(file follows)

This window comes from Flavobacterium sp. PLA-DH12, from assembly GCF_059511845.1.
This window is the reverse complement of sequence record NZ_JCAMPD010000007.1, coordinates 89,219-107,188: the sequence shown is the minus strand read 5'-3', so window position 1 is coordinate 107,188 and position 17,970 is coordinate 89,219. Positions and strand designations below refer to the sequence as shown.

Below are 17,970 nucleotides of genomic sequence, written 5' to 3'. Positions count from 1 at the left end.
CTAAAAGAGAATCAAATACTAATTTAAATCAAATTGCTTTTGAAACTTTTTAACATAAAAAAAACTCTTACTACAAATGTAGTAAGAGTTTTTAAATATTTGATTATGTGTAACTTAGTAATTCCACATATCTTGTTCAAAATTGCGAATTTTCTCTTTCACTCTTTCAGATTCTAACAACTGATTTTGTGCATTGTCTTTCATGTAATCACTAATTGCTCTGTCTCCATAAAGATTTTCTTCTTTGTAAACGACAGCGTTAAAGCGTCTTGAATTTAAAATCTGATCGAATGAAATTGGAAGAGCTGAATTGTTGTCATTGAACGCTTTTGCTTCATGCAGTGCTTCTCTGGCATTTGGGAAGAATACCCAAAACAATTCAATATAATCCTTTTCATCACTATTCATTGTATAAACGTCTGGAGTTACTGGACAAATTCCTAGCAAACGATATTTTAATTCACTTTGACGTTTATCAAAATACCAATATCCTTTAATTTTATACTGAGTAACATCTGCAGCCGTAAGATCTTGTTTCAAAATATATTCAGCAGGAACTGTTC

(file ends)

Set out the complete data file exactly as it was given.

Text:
This window comes from Flavobacterium sp. PLA-DH12, from assembly GCF_059511845.1.
This window is the reverse complement of sequence record NZ_JCAMPD010000007.1, coordinates 89,219-107,188: the sequence shown is the minus strand read 5'-3', so window position 1 is coordinate 107,188 and position 17,970 is coordinate 89,219. Positions and strand designations below refer to the sequence as shown.

Below are 17,970 nucleotides of genomic sequence, written 5' to 3'. Positions count from 1 at the left end.
CTAAAAGAGAATCAAATACTAATTTAAATCAAATTGCTTTTGAAACTTTTTAACATAAAAAAAACTCTTACTACAAATGTAGTAAGAGTTTTTAAATATTTGATTATGTGTAACTTAGTAATTCCACATATCTTGTTCAAAATTGCGAATTTTCTCTTTCACTCTTTCAGATTCTAACAACTGATTTTGTGCATTGTCTTTCATGTAATCACTAATTGCTCTGTCTCCATAAAGATTTTCTTCTTTGTAAACGACAGCGTTAAAGCGTCTTGAATTTAAAATCTGATCGAATGAAATTGGAAGAGCTGAATTGTTGTCATTGAACGCTTTTGCTTCATGCAGTGCTTCTCTGGCATTTGGGAAGAATACCCAAAACAATTCAATATAATCCTTTTCATCACTATTCATTGTATAAACGTCTGGAGTTACTGGACAAATTCCTAGCAAACGATATTTTAATTCACTTTGACGTTTATCAAAATACCAATATCCTTTAATTTTATACTGAGTAACATCTGCAGCCGTAAGATCTTGTTTCAAAATATATTCAGCAGGAACTGTTC